We like books.
We're interested in ways to help more people (especially kids) like books.
You can read more about our company at www.capstonepub.com.

Wednesday, August 13, 2008

Good Books or Gross Books?

An article in the Wall Street Journal recently claimed that to get boys to read, you’ve gotta give them blood and guts. Here at Stone Arch Books, we understand the balance between what boys want and what kids want. Our (proven, kid-tested) method of getting boys to read simply consists of publishing books that contain elements boy readers are looking for—action, sports, humor, adventure, and just a pinch of irreverence. At the same time, we’re publishing books that librarians and teachers and parents can be comfortable with.

In the WSJ article, Jan Harp Domene, the president of the PTA, asks why boys won’t read the classics, like Tom Sawyer and books written by Jules Verne and stories from Greek mythology. Our answer: they will, if the package is cool, the format is right, and the book is presented to them as something fun—not something they’re being forced to read. Our Graphic Revolve books (which include The Adventures of Tom Sawyer, two Jules Verne sci-fi classics, and next season, will include stories from Greek mythology) combine a format boys love (graphic novels) with content teachers, parents, and librarians can feel confident about.

Do we have to publish “gross” books to appeal to kids? Of course not—but sometimes it’s fun, like our Jimmy Sniffles books about a boy with a super-powered schnozz, our retelling of Bram Stoker’s Dracula, and the sure-to-be-classic Boy Who Burped Too Much. But even these books are safe—not gory. Boys, however, won’t even notice the lack of blood . . . they’ll be too busy reading. And that’s the point.

Thursday, August 7, 2008

Staff Spotlight: Krista Monyhan

Name: Krista Monyhan

Occupation/role at Stone Arch: Planning Editor, specializing in prek-2nd grade. I look at new products, brainstorm with all the wonderful people at Stone Arch, and decide what we will publish. This can be such a challenge!

Years at Stone Arch:
Two years in September.

Education: I have a BS in Elementary Education from St. Cloud State University, St. Cloud, MN.

What's your favorite SAB book? I have so many favorite SAB books. This season, if I have to narrow it down to one title, I would choose Red Riding Hood. I have always loved this fairy tale, and the Stone Arch version just made it better in a new format with the great art. Another book that I really like is Legend of the Lure. It reminds me of all the time that I spent fishing with my dad when I was growing up. Even if we weren’t catching fish, it was always fun to be with my dad.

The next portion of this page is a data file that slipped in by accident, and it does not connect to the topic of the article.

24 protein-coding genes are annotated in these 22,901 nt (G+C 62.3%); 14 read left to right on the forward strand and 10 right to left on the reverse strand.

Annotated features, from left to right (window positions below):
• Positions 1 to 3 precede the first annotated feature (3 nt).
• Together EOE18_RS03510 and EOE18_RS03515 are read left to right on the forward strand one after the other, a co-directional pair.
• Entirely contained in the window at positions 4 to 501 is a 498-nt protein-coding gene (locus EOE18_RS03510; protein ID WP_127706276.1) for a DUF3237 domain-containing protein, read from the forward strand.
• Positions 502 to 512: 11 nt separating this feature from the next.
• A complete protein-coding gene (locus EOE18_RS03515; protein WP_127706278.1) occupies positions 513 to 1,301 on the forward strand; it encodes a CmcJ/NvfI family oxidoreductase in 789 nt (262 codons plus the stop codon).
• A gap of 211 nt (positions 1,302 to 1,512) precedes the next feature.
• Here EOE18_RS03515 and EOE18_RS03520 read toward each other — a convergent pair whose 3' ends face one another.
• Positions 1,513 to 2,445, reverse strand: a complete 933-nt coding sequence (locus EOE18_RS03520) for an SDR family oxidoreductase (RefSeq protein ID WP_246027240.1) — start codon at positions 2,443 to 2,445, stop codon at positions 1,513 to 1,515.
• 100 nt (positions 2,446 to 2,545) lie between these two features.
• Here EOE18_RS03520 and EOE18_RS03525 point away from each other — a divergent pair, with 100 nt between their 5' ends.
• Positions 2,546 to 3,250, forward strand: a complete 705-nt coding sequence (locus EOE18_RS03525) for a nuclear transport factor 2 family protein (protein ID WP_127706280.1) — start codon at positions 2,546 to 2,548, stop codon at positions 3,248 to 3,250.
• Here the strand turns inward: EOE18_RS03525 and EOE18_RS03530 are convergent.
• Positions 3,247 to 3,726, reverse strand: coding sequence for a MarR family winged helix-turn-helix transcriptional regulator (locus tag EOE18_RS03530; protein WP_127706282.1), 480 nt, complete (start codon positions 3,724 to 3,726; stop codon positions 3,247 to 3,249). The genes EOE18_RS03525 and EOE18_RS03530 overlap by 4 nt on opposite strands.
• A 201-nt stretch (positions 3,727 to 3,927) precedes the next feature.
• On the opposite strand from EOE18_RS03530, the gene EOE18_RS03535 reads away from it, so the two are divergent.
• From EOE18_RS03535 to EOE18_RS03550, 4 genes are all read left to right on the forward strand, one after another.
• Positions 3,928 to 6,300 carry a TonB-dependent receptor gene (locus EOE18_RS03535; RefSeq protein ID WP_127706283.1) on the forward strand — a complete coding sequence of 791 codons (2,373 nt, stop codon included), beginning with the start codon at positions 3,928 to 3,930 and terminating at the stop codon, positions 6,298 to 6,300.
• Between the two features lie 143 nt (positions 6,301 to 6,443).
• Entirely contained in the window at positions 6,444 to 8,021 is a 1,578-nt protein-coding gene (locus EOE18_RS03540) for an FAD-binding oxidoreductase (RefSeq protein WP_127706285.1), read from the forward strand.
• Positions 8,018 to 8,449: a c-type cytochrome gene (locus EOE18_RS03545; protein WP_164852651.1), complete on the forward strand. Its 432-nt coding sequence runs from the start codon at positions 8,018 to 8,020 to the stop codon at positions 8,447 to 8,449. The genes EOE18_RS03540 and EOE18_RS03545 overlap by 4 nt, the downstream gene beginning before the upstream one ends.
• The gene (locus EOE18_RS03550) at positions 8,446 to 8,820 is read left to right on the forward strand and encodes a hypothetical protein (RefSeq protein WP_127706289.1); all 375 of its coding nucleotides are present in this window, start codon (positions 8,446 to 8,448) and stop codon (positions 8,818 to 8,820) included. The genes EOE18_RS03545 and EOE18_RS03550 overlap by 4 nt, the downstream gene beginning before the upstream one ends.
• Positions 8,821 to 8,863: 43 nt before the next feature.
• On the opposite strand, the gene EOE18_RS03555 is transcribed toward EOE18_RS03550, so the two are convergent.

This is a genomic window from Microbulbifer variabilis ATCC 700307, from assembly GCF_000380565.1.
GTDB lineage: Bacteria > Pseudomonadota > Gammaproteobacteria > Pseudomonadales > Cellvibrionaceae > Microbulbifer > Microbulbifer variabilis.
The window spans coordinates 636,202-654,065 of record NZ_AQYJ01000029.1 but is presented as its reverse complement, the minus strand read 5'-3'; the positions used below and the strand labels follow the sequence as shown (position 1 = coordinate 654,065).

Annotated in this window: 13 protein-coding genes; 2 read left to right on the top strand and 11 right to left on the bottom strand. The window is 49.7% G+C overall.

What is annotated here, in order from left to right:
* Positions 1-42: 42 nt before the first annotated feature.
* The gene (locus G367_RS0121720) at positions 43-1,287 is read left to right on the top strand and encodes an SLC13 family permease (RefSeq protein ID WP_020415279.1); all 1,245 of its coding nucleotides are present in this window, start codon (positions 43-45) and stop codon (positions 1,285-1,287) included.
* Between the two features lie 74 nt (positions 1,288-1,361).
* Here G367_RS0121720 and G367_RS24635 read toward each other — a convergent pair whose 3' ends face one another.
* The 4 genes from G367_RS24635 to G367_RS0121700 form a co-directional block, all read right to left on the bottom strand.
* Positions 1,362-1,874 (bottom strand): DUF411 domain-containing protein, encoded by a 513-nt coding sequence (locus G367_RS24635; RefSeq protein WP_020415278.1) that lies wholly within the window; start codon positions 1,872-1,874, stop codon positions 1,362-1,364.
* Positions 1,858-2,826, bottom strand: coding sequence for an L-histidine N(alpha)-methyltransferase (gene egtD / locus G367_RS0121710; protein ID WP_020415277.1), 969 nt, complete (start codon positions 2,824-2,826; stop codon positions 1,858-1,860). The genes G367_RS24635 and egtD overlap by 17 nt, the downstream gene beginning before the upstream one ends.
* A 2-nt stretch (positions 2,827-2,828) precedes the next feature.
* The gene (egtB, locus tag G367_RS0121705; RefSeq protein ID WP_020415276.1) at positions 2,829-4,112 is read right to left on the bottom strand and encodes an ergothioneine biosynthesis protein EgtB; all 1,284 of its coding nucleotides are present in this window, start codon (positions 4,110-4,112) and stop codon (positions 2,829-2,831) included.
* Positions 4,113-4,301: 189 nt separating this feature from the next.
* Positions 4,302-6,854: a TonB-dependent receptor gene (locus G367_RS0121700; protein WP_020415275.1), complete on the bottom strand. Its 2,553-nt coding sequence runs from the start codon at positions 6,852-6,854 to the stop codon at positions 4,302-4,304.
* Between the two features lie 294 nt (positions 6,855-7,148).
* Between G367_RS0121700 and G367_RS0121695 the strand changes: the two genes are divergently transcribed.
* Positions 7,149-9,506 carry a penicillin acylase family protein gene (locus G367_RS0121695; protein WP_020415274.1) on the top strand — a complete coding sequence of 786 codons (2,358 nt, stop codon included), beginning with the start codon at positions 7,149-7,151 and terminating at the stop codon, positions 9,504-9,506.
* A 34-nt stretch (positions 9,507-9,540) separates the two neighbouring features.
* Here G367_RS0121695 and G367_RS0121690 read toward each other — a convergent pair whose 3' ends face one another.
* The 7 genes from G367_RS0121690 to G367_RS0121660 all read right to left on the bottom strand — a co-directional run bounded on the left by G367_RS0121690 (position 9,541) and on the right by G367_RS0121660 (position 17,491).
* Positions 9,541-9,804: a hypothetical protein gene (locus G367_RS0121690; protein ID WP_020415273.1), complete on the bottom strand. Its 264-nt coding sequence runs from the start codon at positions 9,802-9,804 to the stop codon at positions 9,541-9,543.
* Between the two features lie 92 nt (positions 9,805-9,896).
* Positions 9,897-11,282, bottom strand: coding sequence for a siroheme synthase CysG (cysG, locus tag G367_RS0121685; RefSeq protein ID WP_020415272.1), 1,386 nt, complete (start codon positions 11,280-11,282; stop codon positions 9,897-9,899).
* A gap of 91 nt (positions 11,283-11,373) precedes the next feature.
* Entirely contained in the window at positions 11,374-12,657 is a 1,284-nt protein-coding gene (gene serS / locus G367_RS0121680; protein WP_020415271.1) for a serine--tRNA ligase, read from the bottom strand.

What was your favorite book when you were a kid?
I had so many favorite books when I was a kid! The series I could not read enough of was The Babysitters Club. I loved those books because of the friendships and the problems the friends had while babysitting. I couldn’t wait to be old enough to babysit.

What were you like as an elementary/middle-school student?
I was very shy in elementary school. I loved to read and pretend I was a teacher and my sister was my student. From this early age, I knew that I wanted to become a teacher. You may be asking why I’m not teaching. When I graduated from college, a lot of school districts in Minnesota were going through budget cuts and couldn’t hire new teachers. I was a substitute for 3 years hoping the financial situations of schools would change. It did get a little better but I never landed a full-time job and had enough of substituting. I was trying to decide what other career I could go into while still using my education. I started looking at children’s book publishing and saw that Stone Arch had an open position. I was so excited at the thought of working with books every day all day.

What's your favorite thing to do in your free time? In my free time, I love to be outside as much as possible. I love to camp and hike. I also like to spend time with my family.

Tell us a memorable Stone Arch Books moment from the past year. The day the new and much-anticipated Graphic Spin books finally arrived in our office. We had all seen the files, but holding the finished book in your hand is great. The books turned out just as beautiful as we all expected.

What’s the best part of your job? The best part of my job is that it’s always changing. I learn new things every day and I’m constantly being challenged. That makes every day a new surprise.

What’s the hardest part of your job? The hardest part of my job is keeping everything organized and staying up to date on what’s popular with kids. Part of my planning process is finding out what kids are doing in their spare time and what they think is cool. It can also be hard to decide what we will publish. We plan our seasons years in advance, and we try to stay around 100 titles per season. We occasionally purchase books from other countries, but we develop the majority of our books here. I need to make sure that the purchased product contracts are approved and that the rest of the books are on schedule. If anything’s delayed, it is a mad rush to find titles to replace it. Even though it’s a big puzzle, it’s a very fun one!

This is the sixth post in a multi-post series that spotlights the members of the Stone Arch Books staff. Drawing of Krista Monyhan by Brann Garvey.

Tuesday, August 5, 2008

Jake Maddox--Olympian?

The Opening Ceremonies of the 2008 Olympics are this week!

Jake Maddox won’t be participating in this year’s Games, but many of the sports in the summer Olympics have been featured in the Jake Maddox Sport Stories series. From BMX, basketball, track, and volleyball to soccer, wrestling, skateboarding, and tennis, eager sports fans (boys and girls!) will find their favorite sport both on television and in the pages of a Jake Maddox book.